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Sinclair Stevens , the Tory industry minister who helped open Canada to foreign investment with the creation of the Investment Canada Act in 1985, says Ottawa should reject a Chinese state-owned oil company's bid to take over Calgary-based Nexen Inc. (Tim Fraser/Tim Fraser)
Sinclair Stevens , the Tory industry minister who helped open Canada to foreign investment with the creation of the Investment Canada Act in 1985, says Ottawa should reject a Chinese state-owned oil company's bid to take over Calgary-based Nexen Inc. (Tim Fraser/Tim Fraser)

Nexen deal called dangerous precedent Add to ...

The man who famously flung open Canada’s doors to foreign investment 27 years ago is speaking out against a Chinese state-owned petroleum company’s takeover bid for a major Alberta oil producer.

Sinclair Stevens was industry minister in the mid-1980s when the Mulroney government undertook a major rewrite of the rules governing foreign buyouts of homegrown companies.

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Now 85 and living north of Toronto, Mr. Stevens warns allowing Beijing to take control of Calgary-based Nexen Inc. would grant the Chinese state a disturbing foothold in the oil sands. “They don’t live by the same rules that other companies have to live by.”

He is still bullish on outside investment because it brings Canada much-needed capital.

But Mr. Stevens says allowing a foreign state-owned entity to take control of Calgary-based Nexen Inc. would cross a dangerous line – one that he predicts Canada would find it hard to stop from crossing again. “It would be a breakthrough for them. How would you say ‘No’ to the next fellow?”

In 1985, he replaced the regulation-heavy Foreign Investment Review Agency – which reviewed all non-Canadian takeovers – with the more capital-friendly Investment Canada Act.

Mr. Stevens said the architects of the Investment Act were against allowing foreign state-owned firms to snap up Canadian companies.

“While we didn’t put it in the act, the departmental view was very firm: you can’t tolerate state-owned firms taking over anything in any substantial way in Canada,” Mr. Stevens said.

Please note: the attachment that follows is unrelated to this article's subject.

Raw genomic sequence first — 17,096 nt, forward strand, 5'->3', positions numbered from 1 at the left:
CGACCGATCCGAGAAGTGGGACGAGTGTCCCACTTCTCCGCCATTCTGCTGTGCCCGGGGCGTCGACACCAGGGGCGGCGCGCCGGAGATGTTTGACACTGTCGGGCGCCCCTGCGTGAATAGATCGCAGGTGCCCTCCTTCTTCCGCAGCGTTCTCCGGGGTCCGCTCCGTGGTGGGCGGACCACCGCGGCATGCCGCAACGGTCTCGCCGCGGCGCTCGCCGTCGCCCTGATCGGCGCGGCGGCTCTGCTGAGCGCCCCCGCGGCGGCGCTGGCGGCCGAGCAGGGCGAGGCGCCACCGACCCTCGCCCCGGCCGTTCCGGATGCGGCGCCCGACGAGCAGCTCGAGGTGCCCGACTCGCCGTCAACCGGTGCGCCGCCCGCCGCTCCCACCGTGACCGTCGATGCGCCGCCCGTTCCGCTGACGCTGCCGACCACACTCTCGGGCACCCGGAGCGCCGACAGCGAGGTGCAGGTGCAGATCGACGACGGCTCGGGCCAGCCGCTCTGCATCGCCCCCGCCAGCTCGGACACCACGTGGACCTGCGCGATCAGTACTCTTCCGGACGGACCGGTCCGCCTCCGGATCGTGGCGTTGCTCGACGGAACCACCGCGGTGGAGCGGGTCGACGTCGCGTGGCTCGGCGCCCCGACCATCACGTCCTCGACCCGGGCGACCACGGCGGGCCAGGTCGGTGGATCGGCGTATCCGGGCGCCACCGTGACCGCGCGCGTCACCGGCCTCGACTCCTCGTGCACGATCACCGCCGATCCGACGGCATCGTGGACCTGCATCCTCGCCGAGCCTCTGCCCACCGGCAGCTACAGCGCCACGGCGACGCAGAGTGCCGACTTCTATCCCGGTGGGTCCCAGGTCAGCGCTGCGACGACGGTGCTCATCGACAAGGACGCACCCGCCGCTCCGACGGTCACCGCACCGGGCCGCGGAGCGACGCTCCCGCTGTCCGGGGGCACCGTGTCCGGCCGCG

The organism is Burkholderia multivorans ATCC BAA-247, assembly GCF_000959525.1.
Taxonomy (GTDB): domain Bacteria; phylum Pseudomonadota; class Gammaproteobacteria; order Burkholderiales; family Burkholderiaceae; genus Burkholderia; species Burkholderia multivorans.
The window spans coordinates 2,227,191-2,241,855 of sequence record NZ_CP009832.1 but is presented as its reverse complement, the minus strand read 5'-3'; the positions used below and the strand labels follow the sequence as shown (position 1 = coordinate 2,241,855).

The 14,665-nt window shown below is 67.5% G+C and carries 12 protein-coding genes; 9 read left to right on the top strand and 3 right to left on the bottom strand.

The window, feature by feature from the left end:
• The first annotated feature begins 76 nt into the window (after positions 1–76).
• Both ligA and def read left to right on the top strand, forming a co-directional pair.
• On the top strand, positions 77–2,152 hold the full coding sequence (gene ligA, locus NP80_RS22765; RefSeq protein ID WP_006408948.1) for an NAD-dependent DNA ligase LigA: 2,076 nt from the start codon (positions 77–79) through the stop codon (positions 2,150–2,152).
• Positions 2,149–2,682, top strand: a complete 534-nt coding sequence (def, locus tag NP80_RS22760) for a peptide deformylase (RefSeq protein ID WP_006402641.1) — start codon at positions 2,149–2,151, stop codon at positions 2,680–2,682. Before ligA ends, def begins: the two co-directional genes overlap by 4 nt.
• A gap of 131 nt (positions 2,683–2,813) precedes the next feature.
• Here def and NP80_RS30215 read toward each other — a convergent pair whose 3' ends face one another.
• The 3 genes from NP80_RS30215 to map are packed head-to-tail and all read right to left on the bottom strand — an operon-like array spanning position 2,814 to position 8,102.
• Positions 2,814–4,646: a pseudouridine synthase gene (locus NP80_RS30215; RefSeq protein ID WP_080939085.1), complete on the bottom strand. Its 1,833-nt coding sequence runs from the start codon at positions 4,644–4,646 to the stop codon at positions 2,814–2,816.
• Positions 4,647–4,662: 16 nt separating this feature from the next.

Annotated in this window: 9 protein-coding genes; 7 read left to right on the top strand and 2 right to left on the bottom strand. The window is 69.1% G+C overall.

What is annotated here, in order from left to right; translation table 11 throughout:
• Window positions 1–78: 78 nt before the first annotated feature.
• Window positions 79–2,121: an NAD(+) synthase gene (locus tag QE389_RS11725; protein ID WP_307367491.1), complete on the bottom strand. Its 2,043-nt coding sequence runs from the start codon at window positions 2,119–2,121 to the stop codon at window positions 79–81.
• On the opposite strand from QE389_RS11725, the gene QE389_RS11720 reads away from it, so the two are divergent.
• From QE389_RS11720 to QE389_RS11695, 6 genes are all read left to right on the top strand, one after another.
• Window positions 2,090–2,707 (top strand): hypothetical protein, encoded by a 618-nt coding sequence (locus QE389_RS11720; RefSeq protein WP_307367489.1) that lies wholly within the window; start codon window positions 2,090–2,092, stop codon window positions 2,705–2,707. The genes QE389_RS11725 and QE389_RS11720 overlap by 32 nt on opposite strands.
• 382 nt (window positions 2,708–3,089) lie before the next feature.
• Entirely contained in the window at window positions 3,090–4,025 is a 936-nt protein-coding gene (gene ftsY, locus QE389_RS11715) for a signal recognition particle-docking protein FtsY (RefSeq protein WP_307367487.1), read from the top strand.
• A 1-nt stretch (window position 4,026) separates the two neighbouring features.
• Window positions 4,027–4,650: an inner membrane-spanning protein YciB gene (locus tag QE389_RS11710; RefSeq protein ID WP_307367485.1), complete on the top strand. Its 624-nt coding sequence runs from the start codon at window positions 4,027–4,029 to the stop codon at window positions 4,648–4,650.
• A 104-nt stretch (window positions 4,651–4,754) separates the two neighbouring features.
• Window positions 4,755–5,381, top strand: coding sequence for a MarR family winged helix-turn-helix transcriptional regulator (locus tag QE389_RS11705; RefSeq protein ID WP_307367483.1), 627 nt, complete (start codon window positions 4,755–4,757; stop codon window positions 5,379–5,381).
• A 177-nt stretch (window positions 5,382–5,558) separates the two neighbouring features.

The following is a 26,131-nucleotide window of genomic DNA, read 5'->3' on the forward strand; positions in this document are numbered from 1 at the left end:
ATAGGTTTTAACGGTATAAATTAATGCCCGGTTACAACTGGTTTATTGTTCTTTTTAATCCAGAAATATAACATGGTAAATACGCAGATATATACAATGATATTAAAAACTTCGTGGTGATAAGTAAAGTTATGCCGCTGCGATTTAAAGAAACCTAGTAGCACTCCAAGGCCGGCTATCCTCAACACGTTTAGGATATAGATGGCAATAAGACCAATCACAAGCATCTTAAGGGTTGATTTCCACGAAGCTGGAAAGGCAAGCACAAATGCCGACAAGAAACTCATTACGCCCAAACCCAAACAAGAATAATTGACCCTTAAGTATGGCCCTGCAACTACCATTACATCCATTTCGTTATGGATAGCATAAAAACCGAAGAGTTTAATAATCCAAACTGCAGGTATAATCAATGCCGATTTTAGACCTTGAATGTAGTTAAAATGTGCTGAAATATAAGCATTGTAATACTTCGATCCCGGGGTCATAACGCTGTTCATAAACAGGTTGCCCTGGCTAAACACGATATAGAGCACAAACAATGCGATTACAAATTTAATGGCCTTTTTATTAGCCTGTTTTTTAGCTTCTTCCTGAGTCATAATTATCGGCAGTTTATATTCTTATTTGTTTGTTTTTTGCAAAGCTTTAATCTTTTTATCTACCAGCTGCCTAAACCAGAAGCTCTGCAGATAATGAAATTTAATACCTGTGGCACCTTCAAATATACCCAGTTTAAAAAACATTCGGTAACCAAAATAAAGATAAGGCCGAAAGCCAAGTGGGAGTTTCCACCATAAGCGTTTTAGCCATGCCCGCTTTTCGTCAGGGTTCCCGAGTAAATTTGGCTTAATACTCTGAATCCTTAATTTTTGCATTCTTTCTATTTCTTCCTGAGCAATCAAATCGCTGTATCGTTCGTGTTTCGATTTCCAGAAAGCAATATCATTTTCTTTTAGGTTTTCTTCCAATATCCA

The act allows the industry minister to reject a foreign takeover if it does not provide a “net benefit” to Canada, as the Conservatives have done in recent years with bids for MacDonald Dettwiler and Associates Ltd.’s space technology division and Potash Corp. of Saskatchewan Inc.

The former minister said he doubts Beijing would similarly grant Canada the same sort of buying opportunity as China National Offshore Oil Corp. seeks in Nexen.

“If Canada changes policy and permits foreign state-owned corporations to buy majority interests in our resource industry we will have set a precedent Canadians will regret.”

Mr. Stevens said the lack of opposition to the proposed deal in Alberta surprises him. He considers it bizarre that the Alberta oil patch lobbied for Ottawa to relinquish its ownership of Petro-Canada, but is willing to accept the Chinese state instead.

“It is truly strange that the oil and gas industry, particularly in Alberta, lobbied to have Petro-Canada … de-nationalized in the 1970s while today, in 2012, many in the same industry see nothing wrong with the Chinese government owning one of our important oil and gas companies,” Mr. Sinclair said.

“In short, is Canadian government nationalization wrong but Chinese nationalization is fine?”

Mr. Stevens said he believes Prime Minister Stephen Harper has already made up his mind to permit CNOOC to buy Nexen and will override any concerns within the Conservative caucus. “Unless there’s a bit of a rebellion there, I think any anxiety over this would be quickly overwhelmed.”

Mr. Stevens’s political career ended in 1986, when he resigned from the Mulroney cabinet over allegations that that he mixed private business with his public duties. More than a year later, a judicial inquiry found him in conflict on 14 occasions. In 2004, however, the Federal Court of Canada set aside the inquiry’s finding.

 
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